Putty Unable to Use Vagrant’s Private Key

I ran into an issue where I was attempting to use Vagrant on Windows and needed to SSH into the box. When I tried to run “vagrant ssh”, I got a message saying:

`ssh` executable not found in any directories in the %PATH% variable.

It then gives some instructions for using Putty. I knew Putty was installed on this Windows box, so I pulled it up and fed in the specs it gave (host, port, username, and private key). However, when I tried to connect, I got the following error message:

Unable to use key file “C:\Users\etucker\.vagrant.d\insecure_private_key” (OpenSSH SSH-2 private key) Continue reading

Stop Coding

I had the pleasure of hearing Larry Garfield (@crell) give a keynote at Sunshine PHP 2014 (@SunshinePHP). He started out with a history of how difficult it had been to share code – no standards, no easy way (other than cutting and pasting), no easy way to maintain that shared code, etc., and we were fighting against years of “sharing” being “bad for business”.  Continue reading

Why Did We Ever Do It Like That?

Here is my latest editorial for the March 2014 issue of php[architect] magazine:

php[architect] - March 2014

Why Did We Ever Do It Like That?

Change is hard. I don’t get enough sleep as it is. I don’t have time to mess around learning new things. I need to get this job done because there is more piling up while I’m sitting here contemplating this.

I’m sure I’m not alone in having this run through my head periodically when faced with yet another new technology to “master”. And yet, we push through these moments. Time marches on. And suddenly, we look back at old code and think, “Why did I ever code that way? Continue reading

Masters of Data

Here is my latest editorial for the February 2014 issue of php[architect] magazine:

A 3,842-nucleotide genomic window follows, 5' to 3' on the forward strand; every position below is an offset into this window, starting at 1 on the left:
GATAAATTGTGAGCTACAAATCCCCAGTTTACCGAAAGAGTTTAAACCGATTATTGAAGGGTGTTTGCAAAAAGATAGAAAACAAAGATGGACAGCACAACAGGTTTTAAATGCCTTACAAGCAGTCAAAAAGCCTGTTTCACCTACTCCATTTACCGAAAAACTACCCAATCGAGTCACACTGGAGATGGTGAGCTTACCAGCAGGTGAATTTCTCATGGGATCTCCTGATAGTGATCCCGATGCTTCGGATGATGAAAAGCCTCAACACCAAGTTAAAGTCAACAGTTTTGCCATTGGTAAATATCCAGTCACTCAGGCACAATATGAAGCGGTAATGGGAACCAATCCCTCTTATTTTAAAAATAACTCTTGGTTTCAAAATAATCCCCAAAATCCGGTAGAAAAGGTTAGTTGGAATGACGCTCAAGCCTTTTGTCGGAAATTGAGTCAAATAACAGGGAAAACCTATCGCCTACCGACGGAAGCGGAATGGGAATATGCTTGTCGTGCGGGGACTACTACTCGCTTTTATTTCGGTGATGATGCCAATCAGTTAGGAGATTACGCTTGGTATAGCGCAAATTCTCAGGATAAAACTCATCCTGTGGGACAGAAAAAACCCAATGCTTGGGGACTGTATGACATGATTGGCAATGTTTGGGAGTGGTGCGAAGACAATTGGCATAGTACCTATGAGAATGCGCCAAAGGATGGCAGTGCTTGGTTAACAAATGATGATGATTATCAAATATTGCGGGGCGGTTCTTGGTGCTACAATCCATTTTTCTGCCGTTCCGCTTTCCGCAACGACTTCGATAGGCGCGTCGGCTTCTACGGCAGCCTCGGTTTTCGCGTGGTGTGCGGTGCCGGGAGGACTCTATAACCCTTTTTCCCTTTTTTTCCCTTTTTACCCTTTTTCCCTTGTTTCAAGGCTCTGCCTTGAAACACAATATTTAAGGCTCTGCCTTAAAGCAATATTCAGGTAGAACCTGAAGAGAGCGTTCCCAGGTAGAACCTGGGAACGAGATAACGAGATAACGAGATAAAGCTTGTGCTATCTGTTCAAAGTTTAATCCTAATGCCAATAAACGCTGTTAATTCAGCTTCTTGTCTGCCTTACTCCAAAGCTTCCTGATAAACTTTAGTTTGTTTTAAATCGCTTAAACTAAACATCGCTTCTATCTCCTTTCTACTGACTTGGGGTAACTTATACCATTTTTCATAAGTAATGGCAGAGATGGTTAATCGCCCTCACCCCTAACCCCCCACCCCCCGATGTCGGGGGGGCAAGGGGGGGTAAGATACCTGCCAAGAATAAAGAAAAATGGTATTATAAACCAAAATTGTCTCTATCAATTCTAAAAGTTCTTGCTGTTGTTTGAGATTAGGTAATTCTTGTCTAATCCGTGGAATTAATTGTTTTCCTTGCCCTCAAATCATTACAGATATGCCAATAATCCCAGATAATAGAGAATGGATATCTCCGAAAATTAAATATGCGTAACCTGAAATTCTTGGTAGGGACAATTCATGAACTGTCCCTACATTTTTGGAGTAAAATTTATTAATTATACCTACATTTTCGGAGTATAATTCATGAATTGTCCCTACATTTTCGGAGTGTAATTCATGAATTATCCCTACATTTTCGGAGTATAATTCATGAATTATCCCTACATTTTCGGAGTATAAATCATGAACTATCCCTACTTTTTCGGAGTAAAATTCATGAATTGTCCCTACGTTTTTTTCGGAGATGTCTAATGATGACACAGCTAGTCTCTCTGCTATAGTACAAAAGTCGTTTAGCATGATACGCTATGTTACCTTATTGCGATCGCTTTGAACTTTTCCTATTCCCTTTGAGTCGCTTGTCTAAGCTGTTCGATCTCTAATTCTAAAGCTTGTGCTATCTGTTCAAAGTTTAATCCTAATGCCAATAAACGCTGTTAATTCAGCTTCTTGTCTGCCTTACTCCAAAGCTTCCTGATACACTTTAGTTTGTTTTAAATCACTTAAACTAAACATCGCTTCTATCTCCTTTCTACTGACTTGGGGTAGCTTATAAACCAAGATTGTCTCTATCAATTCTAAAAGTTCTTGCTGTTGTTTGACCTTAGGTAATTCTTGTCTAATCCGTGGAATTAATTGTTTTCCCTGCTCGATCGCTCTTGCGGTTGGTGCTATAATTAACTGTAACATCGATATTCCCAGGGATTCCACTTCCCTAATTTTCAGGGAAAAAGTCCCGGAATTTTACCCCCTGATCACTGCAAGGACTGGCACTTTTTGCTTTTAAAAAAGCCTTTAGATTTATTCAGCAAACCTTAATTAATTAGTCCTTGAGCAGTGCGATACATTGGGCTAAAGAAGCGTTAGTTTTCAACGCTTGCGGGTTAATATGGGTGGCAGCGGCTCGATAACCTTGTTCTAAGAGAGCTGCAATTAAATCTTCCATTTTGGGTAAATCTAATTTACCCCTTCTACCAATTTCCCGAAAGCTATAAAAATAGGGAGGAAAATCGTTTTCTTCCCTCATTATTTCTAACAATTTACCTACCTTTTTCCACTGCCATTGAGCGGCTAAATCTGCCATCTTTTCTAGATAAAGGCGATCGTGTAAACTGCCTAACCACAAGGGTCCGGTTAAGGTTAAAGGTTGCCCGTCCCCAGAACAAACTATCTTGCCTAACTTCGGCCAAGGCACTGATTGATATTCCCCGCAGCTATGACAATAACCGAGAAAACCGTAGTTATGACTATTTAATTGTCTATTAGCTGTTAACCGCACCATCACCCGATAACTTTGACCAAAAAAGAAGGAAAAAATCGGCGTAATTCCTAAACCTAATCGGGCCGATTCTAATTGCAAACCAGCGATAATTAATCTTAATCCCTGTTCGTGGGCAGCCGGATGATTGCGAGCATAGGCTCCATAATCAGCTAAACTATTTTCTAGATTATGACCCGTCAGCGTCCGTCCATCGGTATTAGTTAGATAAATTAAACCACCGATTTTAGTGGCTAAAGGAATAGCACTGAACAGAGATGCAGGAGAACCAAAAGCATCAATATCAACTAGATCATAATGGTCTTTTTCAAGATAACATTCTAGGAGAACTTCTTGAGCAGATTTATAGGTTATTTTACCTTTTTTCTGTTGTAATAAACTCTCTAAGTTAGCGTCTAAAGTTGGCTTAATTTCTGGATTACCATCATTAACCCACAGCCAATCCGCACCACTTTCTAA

php[architect] - February 2014

Masters of Data

Conquering data is a daunting task. Not only do you need to generate the data, but you need to store it efficiently. (And don’t forget to validate it when you receive it and clean it before you send it into storage!) Never fear, though, there are lots of tools to help you on your quest. Continue reading

How to Submit a Talk to a Conference

I’ve been on both sides of the proverbial conference table. I have been the one submitting proposals, hoping against hope that they will pick mine, and I have been on the selection committee, struggling to choose between hundreds of awesome proposals when you only have a few talk slots available. Through these varied experiences, I’ve learned a few things about what works and what doesn’t when submitting a conference proposal. Continue reading

‘Tis the Season

Here is my latest editorial for the December 2013 issue of php[architect] magazine:

php[architect] - December 2013

‘Tis the Season

This season is a good time to pause and be grateful for the gifts all around us. Not the new things that may be coming, but the things that are already here. The PHP community has a wonderful wealth of blogs, tools, extensions, libraries, and open source projects to be grateful for. So do me a favor, take a moment and share a note about your favorite project or tool either on our Facebook page or by tagging us on Twitter (@phparch). We would love to learn about and help promote more of the awesome projects created and used by our community. Continue reading

Time to Play

Here is my latest editorial for the November 2013 issue of php[architect] magazine:

php[architect] - November 2013

Time to Play

I was recently at the hackathon at True North PHP in Toronto. I spent the first part of it catching up with some people I hadn’t seen in a while and meeting some new people. I was then sidetracked by some email that had come in. When I finally was ready to start hacking on something, I had no idea what to do, so I decided to spend the time learning something new instead of making something. Continue reading

Tangible Knowledge

Here is my latest editorial for the October 2013 issue of php[architect] magazine:

php[architect] - October 2013

Tangible Knowledge

I don’t know what it is, but there is something about a solid, printed page that makes it so much easier for me to read and study. I really like the feeling of browsing through, turning each page. There is something wonderful about consuming knowledge from a tangible resource that you don’t need a screen and electricity for. If you are nodding your head while reading this, then I have some amazing news. Continue reading

Gmail “All Mail” Folders in Thunderbird

I discovered that my backup was full, so I began investigating what was taking up so much space. Of course, pictures were a huge one, but surprisingly, my mail was also a huge one. Now, I get a lot of e-mail, but I also try to clean things out and I keep my attachments pretty well cleaned out as well. So, I was very surprised to see how big my Thunderbird folder was. Continue reading